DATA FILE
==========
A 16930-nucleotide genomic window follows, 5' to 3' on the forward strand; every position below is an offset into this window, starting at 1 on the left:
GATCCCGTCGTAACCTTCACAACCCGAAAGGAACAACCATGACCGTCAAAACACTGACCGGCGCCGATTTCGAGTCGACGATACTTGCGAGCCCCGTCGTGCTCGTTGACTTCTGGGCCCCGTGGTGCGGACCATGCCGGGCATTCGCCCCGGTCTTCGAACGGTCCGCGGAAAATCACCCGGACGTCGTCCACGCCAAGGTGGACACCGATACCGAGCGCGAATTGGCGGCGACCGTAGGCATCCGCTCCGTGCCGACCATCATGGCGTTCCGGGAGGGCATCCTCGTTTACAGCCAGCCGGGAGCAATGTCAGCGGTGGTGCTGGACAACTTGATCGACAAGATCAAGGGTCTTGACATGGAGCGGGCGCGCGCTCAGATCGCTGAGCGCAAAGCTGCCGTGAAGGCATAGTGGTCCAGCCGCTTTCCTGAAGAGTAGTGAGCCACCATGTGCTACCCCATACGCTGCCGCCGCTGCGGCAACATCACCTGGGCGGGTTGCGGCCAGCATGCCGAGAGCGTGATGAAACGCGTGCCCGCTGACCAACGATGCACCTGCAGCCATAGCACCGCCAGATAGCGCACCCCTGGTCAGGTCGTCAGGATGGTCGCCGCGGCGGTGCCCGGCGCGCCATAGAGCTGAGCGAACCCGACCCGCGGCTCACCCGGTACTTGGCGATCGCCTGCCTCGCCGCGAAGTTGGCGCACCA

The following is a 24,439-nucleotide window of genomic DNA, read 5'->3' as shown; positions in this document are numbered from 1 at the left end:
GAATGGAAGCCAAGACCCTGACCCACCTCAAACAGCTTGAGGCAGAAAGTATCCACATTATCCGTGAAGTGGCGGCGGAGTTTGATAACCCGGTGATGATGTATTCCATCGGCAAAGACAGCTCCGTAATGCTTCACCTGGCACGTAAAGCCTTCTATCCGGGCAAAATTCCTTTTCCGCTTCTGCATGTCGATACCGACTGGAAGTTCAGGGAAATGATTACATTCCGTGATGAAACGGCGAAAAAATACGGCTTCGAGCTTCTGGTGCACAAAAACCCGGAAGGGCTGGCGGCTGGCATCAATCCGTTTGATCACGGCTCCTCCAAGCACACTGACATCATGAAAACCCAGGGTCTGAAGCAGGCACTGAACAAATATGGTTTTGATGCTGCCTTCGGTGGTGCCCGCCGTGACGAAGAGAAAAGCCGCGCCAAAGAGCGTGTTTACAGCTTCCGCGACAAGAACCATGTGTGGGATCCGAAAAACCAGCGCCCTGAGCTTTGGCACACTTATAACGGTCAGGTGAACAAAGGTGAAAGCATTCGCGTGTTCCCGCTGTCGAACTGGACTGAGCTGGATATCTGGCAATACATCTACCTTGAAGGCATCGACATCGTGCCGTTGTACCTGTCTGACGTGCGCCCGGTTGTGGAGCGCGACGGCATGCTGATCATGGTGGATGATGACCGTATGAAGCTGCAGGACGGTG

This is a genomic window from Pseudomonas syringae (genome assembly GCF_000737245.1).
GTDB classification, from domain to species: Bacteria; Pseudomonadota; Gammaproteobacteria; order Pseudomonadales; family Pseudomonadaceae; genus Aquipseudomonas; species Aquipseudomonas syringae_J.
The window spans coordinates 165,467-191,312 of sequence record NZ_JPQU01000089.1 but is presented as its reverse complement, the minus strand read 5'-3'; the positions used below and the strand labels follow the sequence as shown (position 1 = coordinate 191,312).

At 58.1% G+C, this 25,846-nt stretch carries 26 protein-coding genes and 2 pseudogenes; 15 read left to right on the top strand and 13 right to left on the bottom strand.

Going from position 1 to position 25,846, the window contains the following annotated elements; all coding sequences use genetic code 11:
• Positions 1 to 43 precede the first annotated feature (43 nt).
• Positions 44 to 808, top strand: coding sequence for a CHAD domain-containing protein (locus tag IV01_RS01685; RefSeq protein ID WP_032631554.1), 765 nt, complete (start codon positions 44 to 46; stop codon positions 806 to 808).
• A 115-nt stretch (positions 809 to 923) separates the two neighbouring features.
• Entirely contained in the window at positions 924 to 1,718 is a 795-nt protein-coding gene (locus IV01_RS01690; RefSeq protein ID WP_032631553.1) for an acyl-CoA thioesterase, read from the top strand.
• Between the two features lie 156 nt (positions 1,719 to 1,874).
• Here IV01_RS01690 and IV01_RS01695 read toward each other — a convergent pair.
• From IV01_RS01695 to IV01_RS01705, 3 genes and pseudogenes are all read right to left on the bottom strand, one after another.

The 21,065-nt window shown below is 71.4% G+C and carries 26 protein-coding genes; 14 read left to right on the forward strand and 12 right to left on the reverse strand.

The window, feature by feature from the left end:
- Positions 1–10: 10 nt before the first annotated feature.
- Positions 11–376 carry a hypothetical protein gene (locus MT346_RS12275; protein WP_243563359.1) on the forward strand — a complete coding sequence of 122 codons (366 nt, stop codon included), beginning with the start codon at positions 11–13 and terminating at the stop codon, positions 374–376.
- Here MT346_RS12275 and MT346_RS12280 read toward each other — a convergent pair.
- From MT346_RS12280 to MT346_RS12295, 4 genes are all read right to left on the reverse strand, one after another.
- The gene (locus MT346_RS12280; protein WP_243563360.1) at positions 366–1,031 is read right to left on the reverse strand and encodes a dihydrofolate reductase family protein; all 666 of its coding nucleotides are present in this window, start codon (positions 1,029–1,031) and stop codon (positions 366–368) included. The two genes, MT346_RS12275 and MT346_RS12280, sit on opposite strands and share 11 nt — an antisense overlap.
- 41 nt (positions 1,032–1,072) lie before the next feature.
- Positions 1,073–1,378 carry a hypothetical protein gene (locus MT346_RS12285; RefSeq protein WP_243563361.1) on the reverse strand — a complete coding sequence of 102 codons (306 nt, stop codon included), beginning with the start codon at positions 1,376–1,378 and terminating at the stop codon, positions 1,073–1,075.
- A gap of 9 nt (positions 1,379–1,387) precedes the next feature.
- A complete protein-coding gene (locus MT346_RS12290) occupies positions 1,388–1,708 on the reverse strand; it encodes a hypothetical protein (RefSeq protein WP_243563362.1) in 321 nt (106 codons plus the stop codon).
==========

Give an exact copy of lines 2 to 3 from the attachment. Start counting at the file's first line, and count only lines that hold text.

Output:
GATCCCGTCGTAACCTTCACAACCCGAAAGGAACAACCATGACCGTCAAAACACTGACCGGCGCCGATTTCGAGTCGACGATACTTGCGAGCCCCGTCGTGCTCGTTGACTTCTGGGCCCCGTGGTGCGGACCATGCCGGGCATTCGCCCCGGTCTTCGAACGGTCCGCGGAAAATCACCCGGACGTCGTCCACGCCAAGGTGGACACCGATACCGAGCGCGAATTGGCGGCGACCGTAGGCATCCGCTCCGTGCCGACCATCATGGCGTTCCGGGAGGGCATCCTCGTTTACAGCCAGCCGGGAGCAATGTCAGCGGTGGTGCTGGACAACTTGATCGACAAGATCAAGGGTCTTGACATGGAGCGGGCGCGCGCTCAGATCGCTGAGCGCAAAGCTGCCGTGAAGGCATAGTGGTCCAGCCGCTTTCCTGAAGAGTAGTGAGCCACCATGTGCTACCCCATACGCTGCCGCCGCTGCGGCAACATCACCTGGGCGGGTTGCGGCCAGCATGCCGAGAGCGTGATGAAACGCGTGCCCGCTGACCAACGATGCACCTGCAGCCATAGCACCGCCAGATAGCGCACCCCTGGTCAGGTCGTCAGGATGGTCGCCGCGGCGGTGCCCGGCGCGCCATAGAGCTGAGCGAACCCGACCCGCGGCTCACCCGGTACTTGGCGATCGCCTGCCTCGCCGCGAAGTTGGCGCACCA

The following is a 24,439-nucleotide window of genomic DNA, read 5'->3' as shown; positions in this document are numbered from 1 at the left end: